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Nausea and Vomiting

Nausea and Vomiting

This article will address changes in CINV guidelines over the past 5 years and provide updates on recently approved agents and agents that are expected to be approved, based on published phase III trials. It will also explore other factors affecting optimal CINV control, including the role of patient-related risk factors and the role of physician adherence to antiemetic guidelines in reducing the residual risk of CINV.

Beyond the current recommendations for management of chemotherapy-induced nausea and vomiting, recent research has shown significant improvement in emesis control with use of triplet therapy using dexamethasone, an NK1 receptor antagonist, and a 5-HT3 receptor antagonist in patients undergoing non–anthracycline-plus-cyclophosphamide-based moderately emetogenic chemotherapy.

Adding the antipsychotic drug olanzapine to a standard antiemetic regimen significantly improved prevention of nausea caused by emetogenic chemotherapy.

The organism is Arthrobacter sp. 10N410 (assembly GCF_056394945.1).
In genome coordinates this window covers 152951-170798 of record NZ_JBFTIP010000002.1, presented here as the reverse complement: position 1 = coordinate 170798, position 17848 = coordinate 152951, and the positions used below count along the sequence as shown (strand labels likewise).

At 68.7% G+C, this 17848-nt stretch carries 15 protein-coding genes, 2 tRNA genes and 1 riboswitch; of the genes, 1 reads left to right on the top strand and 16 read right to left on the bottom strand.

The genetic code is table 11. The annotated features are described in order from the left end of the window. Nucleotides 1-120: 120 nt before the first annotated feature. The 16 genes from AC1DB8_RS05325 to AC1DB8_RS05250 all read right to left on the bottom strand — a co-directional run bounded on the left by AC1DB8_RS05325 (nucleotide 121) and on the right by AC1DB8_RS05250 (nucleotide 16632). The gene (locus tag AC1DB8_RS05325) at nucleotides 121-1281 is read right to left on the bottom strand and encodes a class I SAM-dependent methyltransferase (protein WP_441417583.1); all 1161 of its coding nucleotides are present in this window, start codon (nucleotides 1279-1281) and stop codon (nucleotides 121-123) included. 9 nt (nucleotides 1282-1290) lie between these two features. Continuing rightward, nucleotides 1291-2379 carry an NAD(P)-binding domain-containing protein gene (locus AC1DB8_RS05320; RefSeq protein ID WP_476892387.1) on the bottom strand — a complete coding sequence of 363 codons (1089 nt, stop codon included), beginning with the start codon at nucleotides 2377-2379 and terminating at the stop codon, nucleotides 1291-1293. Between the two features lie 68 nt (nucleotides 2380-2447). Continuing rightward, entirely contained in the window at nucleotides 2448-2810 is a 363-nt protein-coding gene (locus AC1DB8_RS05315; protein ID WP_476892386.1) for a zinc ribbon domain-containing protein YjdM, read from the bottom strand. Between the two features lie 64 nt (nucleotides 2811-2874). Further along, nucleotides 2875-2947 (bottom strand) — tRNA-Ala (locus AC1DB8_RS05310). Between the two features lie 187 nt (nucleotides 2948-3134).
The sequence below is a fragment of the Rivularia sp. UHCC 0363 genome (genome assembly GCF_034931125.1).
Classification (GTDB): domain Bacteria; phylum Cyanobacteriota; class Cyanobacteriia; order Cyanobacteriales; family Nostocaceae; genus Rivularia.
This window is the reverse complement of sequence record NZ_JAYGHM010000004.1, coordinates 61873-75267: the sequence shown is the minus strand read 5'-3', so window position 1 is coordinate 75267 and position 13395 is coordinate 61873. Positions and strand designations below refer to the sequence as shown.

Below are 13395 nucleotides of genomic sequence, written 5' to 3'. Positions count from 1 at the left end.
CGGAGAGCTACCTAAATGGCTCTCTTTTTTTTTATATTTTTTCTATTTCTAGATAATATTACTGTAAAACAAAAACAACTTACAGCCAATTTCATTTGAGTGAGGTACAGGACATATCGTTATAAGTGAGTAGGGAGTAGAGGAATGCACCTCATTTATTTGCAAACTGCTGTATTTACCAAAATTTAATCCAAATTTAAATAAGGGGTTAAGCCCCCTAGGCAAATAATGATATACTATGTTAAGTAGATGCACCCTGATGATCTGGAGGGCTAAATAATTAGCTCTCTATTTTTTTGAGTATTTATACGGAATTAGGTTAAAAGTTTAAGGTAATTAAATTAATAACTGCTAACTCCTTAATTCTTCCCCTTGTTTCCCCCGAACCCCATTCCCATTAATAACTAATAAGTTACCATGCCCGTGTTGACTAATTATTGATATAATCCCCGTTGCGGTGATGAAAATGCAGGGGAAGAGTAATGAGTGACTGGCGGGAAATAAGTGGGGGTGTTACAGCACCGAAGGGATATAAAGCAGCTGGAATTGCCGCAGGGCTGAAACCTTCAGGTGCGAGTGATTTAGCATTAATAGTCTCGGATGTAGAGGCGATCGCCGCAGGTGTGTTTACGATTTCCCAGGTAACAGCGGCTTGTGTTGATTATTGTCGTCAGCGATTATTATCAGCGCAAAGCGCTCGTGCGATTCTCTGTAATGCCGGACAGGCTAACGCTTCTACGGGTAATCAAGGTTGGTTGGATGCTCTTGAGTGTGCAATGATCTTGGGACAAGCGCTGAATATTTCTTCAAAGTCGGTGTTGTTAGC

The FDA has approved the first single-dose intravenous NK1 receptor antagonist, fosaprepitant dimeglumine (Emend), for the treatment of nausea and vomiting that can accompany the use of moderately and highly emetogenic chemotherapy.

The American Society of Clinical Oncology (ASCO) updated their antiemetic guideline to include the use of a novel antiemetic combination for cancer patients.

A phase III study showed that APF530 could improve control of emesis in cancer patients receiving highly emetogenic chemotherapy.

The US Food and Drug Administration has approved rolapitant for the prevention of delayed phase nausea and vomiting associated with chemotherapy.


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